12. The Study of the Components of Urban Social Capital in Central Cities of East Azerbaijan Province

    Directory of Open Access Journals (Sweden)

    Reza Ostad Rahimi

    2013-07-01

    This kinds of social capital has various positive and negative effects. Thus general trust of people to the country should be increased. Also reliability of people should be increased by increasing their general trust and the strengthening of social capital.

  13. 从信任人格、信任关系到信任文化--信任:发展与和谐的社会资本%From Trust Personality and Trust Relationship to Trust Culture---Trust:the Social Capital of Development and Harmony

    Institute of Scientific and Technical Information of China (English)

    豆宏健

    2015-01-01

    信任是现代社会的一个中心问题,是经济与社会持续、和谐发展的重要社会资源;信任的生成表现为一个从信任人格、信任关系到信任文化的不断扩大的同心圆;信任能促进经济发展和政治建设,有利于社会认同和文化包容,能增进个体人格完善和人际合作。%Trust is a central issue in modern society.It is the essential social resource of the sustained and harmonious development of economy and politics.The formation of trust shows us an extending concentric circle from trusting personality and trusting relationship to trusting culture.Trust can promote the econom-ic development and political construction.It can help form social agreement and cultural containment.It can also help improve individual personality and interpersonal cooperation.

  14. 26 CFR 1.662(a)-1 - Inclusion of amounts in gross income of beneficiaries of estates and complex trusts; general.

    Science.gov (United States)

    2010-04-01

    ... 26 Internal Revenue 8 2010-04-01 2010-04-01 false Inclusion of amounts in gross income of beneficiaries of estates and complex trusts; general. 1.662(a)-1 Section 1.662(a)-1 Internal Revenue INTERNAL... Trusts Which May Accumulate Income Or Which Distribute Corpus § 1.662(a)-1 Inclusion of amounts in gross...

  15. A perspective on emerging law, consumer trust and social responsibility in China's food sector: the "bleaching" case study.

    Science.gov (United States)

    Roberts, Michael T

    2011-01-01

    Trust underpins the Chinese social system, and yet it is lacking from a Chinese food system that is riddled with safety disasters and disgruntled consumers. Government and industry play a major role in rehabilitating consumer trust in China. To this end, food safety and quality laws have been constructed to foster this process; however, safety scandals continue even in the face of stricter regulations and increased enforcement. A potential toll to abate food-safety problems and to build trust is the implementation of Corporate Social Responsibility ("CSR"). Mandates by the government promote CSR in enterprise activity, including Article 3 of the 2009 China Food Safety Law. Officials have also recently touted the need for "moral education" of operators in the food industry. Regardless of government activity or whether CSR is employed by food enterprises, it is imperative that the food industry recognizes how critical it is to establish trust with Chinese consumers, who increasingly expect safe, quality food. The case study with pistachios highlights this evolving consumer expectation and the principles of social responsibility in the framework of the relationship between government and industry and consumers, while demonstrating the benefits of doing the right thing for food companies doing business in China.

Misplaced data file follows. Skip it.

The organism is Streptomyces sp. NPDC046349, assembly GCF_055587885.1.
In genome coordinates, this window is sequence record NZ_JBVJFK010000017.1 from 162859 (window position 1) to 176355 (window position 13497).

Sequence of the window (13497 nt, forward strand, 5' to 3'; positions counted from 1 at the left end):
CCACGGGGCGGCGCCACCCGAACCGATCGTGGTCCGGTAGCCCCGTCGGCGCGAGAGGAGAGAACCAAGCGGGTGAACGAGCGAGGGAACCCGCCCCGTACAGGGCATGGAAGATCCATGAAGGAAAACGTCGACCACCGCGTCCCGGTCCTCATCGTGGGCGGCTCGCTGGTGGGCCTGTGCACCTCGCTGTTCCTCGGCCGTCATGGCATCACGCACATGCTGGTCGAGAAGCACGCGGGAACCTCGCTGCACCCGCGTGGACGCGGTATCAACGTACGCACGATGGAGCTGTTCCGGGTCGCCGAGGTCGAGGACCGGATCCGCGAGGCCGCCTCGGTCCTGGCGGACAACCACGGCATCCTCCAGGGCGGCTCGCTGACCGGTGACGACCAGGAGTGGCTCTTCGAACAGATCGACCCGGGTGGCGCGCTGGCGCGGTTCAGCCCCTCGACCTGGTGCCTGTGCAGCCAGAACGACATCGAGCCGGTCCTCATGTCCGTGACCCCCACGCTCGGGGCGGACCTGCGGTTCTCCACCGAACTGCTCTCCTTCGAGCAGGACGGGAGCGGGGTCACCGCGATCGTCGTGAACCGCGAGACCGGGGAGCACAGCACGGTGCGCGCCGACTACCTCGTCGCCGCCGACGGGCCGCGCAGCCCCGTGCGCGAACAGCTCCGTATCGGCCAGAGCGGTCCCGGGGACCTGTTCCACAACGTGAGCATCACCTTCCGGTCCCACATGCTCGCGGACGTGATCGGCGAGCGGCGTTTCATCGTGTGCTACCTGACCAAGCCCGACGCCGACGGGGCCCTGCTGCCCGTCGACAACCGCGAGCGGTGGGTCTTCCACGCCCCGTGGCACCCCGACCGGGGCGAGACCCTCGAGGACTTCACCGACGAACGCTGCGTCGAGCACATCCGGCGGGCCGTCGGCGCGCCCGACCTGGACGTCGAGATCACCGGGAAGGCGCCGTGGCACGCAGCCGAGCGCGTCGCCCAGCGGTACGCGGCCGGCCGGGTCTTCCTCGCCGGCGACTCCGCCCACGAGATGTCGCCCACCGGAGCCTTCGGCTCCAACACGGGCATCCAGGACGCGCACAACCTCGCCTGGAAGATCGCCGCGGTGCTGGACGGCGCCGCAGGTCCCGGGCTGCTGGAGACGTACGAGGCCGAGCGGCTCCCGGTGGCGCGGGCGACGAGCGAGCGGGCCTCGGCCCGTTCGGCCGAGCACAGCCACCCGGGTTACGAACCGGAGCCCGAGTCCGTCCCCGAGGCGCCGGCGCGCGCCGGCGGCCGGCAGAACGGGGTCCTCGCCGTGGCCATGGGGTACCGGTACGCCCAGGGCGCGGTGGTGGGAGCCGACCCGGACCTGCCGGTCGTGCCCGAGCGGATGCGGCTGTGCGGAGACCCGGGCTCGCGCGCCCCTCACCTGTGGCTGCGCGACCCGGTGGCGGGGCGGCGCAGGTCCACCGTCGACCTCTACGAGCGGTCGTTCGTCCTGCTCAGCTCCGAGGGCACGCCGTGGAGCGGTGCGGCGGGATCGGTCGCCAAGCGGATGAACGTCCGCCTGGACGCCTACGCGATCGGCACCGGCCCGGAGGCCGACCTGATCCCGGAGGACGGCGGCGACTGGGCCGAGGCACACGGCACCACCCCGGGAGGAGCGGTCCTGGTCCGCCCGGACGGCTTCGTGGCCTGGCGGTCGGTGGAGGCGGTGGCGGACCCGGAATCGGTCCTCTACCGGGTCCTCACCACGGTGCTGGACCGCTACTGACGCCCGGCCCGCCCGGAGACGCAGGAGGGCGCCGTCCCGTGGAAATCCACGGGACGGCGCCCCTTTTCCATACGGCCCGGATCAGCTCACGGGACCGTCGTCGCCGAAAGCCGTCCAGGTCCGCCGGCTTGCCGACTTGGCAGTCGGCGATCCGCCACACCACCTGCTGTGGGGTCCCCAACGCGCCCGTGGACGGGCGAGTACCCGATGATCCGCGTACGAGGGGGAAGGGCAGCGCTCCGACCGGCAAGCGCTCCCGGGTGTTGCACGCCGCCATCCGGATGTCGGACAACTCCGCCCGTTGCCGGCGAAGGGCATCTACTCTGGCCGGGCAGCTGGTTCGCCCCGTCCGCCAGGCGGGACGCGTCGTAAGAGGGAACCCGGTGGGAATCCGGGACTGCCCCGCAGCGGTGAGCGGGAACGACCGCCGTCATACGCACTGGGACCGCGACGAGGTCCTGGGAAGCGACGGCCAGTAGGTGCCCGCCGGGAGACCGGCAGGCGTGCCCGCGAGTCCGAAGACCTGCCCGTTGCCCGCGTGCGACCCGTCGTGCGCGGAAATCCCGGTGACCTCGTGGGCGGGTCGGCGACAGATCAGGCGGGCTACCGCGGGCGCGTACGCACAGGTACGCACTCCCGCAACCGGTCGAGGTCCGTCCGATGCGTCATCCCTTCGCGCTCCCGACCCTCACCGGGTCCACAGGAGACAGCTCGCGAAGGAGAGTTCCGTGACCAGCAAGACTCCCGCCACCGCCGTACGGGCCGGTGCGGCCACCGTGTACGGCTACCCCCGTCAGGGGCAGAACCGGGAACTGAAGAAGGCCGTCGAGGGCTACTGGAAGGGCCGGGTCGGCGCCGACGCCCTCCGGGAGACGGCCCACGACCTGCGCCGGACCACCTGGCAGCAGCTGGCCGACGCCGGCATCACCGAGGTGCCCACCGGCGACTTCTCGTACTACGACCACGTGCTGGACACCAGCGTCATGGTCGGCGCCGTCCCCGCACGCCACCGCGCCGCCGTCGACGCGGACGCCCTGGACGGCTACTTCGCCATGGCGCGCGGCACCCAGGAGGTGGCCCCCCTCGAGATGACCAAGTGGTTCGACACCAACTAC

16. Trust Management V

    DEFF Research Database (Denmark)

    2011-01-01

    from 42 submissions. The papers feature both theoretical research and real-world case studies from academia, business and government focusing on areas such as: trust models, social and behavioral aspects of trust, trust in networks, mobile systems and cloud computation, privacy, reputation systems...

  17. Trust Management V

    DEFF Research Database (Denmark)

    2011-01-01

    from 42 submissions. The papers feature both theoretical research and real-world case studies from academia, business and government focusing on areas such as: trust models, social and behavioral aspects of trust, trust in networks, mobile systems and cloud computation, privacy, reputation systems......, and identity management....

  18. Calculativeness and trust

    DEFF Research Database (Denmark)

    Frederiksen, Morten

    2014-01-01

    Williamson’s characterisation of calculativeness as inimical to trust contradicts most sociological trust research. However, a similar argument is found within trust phenomenology. This paper re-investigates Williamson’s argument from the perspective of Løgstrup’s phenomenological theory of trust....... Contrary to Williamson, however, Løgstrup’s contention is that trust, not calculativeness, is the default attitude and only when suspicion is awoken does trust falter. The paper argues that while Williamson’s distinction between calculativeness and trust is supported by phenomenology, the analysis needs...... to take actual subjective experience into consideration. It points out that, first, Løgstrup places trust alongside calculativeness as a different mode of engaging in social interaction, rather conceiving of trust as a state or the outcome of a decision-making process. Secondly, the analysis must take...

  19. An Exploration to Brand Trust Through Microblogging Corporate Social Responsibility : A Sample of Three Business Users of Weibo

    Directory of Open Access Journals (Sweden)

    Yu Gu

    2015-01-01